Museums as a site for racialization and heritage language maintenance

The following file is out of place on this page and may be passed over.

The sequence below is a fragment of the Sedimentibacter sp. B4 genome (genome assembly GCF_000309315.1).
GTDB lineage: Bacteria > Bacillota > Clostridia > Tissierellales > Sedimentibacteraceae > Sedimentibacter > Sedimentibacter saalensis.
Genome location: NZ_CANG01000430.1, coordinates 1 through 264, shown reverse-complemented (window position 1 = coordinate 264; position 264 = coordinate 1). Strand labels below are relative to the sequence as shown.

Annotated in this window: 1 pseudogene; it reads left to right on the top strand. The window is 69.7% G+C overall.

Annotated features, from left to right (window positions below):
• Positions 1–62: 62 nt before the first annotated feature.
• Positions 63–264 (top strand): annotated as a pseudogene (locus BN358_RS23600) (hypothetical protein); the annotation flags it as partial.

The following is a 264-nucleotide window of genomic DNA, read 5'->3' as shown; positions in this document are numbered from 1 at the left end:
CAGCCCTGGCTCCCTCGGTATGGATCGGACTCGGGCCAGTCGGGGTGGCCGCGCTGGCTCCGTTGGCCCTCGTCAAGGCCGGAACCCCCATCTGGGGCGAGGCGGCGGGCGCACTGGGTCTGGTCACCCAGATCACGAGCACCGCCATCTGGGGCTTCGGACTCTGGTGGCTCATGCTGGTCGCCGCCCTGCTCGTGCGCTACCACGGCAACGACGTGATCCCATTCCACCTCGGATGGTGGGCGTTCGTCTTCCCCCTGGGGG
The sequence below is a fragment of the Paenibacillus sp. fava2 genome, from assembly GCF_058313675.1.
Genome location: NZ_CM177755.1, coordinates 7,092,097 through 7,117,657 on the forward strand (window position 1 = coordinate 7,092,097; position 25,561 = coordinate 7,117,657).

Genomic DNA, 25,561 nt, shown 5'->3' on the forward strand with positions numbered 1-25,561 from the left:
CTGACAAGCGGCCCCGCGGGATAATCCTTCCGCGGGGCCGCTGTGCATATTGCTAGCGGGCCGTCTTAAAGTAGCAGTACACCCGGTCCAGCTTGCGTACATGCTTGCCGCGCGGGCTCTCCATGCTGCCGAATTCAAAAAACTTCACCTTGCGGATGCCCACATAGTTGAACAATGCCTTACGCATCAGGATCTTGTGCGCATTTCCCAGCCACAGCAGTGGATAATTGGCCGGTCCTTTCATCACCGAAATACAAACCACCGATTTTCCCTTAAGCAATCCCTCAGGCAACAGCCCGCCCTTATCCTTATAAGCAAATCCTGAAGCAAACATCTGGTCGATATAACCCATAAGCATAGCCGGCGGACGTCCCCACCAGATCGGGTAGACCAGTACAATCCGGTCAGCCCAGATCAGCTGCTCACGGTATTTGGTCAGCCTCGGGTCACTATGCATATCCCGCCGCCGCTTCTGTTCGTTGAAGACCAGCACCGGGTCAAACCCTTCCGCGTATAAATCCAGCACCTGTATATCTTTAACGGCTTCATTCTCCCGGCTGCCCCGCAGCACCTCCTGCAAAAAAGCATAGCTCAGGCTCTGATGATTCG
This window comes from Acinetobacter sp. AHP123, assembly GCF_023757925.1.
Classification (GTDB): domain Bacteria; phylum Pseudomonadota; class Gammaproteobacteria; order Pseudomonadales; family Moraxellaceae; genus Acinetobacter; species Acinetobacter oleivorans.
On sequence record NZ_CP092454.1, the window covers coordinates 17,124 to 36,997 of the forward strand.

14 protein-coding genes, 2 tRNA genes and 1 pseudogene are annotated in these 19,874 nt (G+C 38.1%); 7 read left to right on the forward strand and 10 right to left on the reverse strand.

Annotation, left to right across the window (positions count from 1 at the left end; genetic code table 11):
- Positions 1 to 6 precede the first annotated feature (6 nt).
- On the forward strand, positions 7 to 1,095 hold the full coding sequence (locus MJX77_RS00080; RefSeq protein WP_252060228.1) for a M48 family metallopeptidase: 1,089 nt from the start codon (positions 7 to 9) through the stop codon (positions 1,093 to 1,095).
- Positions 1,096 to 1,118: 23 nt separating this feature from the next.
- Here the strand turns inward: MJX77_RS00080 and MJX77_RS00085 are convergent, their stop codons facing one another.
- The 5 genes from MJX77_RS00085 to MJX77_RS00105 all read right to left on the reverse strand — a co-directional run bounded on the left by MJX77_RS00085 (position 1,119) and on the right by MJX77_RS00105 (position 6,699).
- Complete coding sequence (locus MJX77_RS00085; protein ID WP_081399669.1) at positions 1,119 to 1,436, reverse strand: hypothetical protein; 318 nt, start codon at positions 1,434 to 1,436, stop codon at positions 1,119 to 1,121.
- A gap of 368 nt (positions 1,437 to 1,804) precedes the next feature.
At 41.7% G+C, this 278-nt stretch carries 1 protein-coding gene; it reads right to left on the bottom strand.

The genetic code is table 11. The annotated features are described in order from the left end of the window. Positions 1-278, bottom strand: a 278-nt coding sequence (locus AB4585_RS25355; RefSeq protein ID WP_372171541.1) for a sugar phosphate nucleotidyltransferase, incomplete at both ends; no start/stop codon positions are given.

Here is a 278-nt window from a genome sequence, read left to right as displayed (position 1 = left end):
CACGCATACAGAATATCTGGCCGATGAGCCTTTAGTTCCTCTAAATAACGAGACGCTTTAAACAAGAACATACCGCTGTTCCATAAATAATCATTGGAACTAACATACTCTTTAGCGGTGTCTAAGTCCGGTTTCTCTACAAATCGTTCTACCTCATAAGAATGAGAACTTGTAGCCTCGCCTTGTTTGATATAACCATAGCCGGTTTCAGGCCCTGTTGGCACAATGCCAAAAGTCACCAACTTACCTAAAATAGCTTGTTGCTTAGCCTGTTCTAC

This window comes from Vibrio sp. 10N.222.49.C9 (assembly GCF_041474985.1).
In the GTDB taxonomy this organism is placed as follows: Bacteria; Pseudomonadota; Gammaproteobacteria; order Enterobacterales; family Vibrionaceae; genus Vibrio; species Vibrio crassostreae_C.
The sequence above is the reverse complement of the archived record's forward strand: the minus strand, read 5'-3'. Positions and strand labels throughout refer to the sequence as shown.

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Racialization is a process by which a group of people comes to be associated with and defined by certain essentialized characteristics. Racialization assumes unindividuated populations, and qualities such as intelligence, industriousness, and educational attainment can attach to an entire ethnic group. I argue that some practices in American museums may unintentionally contribute to the racialization of Spanish and Spanish speakers in the United States. This happens, first, by virtue of what printed language appears in Spanish and what does not, and second, by the particular features of the written Spanish that does appear. In reference to linguistic landscapes and language maintenance, Landry and Bourhis (1997) underline the benefit a language’s ingroup users may obtain from its prevalence in a given area; other researchers point out ways in which written language on signage can help second language learners. Heritage language learners lack ample exposure to written forms of their language, and museums— as custodians of knowledge and high culture—could provide one more venue and also offer access to symbolic capital. This paper invites reflection on questions such as whether or not some Spanish in a museum is better than none, and if the features of the Spanish that appears there matter.